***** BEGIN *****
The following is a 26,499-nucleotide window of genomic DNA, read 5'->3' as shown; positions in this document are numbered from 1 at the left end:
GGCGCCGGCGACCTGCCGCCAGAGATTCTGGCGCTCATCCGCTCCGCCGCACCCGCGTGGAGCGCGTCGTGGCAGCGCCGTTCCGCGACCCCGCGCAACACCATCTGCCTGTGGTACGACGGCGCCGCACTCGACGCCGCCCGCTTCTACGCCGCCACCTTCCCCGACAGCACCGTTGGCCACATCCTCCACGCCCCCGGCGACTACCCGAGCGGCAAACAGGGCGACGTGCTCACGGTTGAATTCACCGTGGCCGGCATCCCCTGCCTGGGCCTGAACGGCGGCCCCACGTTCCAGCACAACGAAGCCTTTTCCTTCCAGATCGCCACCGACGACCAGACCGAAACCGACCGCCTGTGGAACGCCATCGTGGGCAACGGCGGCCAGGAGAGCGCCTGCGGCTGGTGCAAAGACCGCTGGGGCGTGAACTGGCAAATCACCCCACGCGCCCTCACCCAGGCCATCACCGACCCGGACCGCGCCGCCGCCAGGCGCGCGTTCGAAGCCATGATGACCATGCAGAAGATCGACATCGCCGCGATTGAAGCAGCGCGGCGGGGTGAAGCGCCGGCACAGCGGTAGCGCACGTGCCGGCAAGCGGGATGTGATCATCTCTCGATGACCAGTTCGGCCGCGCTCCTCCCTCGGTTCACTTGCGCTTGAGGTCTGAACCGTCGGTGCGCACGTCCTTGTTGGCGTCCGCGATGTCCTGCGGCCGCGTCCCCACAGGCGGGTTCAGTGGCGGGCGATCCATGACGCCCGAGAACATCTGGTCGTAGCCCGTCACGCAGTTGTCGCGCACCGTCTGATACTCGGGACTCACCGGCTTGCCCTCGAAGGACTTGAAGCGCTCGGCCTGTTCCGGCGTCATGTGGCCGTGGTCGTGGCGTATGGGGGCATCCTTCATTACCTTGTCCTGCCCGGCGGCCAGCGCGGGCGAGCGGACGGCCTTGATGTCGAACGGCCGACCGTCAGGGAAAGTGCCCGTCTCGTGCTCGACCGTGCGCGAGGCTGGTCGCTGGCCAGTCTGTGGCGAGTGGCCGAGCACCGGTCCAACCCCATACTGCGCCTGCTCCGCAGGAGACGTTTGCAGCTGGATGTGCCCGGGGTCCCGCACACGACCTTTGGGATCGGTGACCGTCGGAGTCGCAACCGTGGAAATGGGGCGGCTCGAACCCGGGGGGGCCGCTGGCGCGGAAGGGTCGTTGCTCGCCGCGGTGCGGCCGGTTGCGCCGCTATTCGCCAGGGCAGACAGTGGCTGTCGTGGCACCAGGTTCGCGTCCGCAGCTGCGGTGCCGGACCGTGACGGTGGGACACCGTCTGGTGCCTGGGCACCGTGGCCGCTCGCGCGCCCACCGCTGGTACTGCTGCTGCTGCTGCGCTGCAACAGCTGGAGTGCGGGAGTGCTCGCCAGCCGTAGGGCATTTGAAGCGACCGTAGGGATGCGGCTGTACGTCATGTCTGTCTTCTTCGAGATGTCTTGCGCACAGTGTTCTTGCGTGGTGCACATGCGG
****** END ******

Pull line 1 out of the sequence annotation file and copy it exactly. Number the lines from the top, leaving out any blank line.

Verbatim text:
The following is a 26,499-nucleotide window of genomic DNA, read 5'->3' as shown; positions in this document are numbered from 1 at the left end: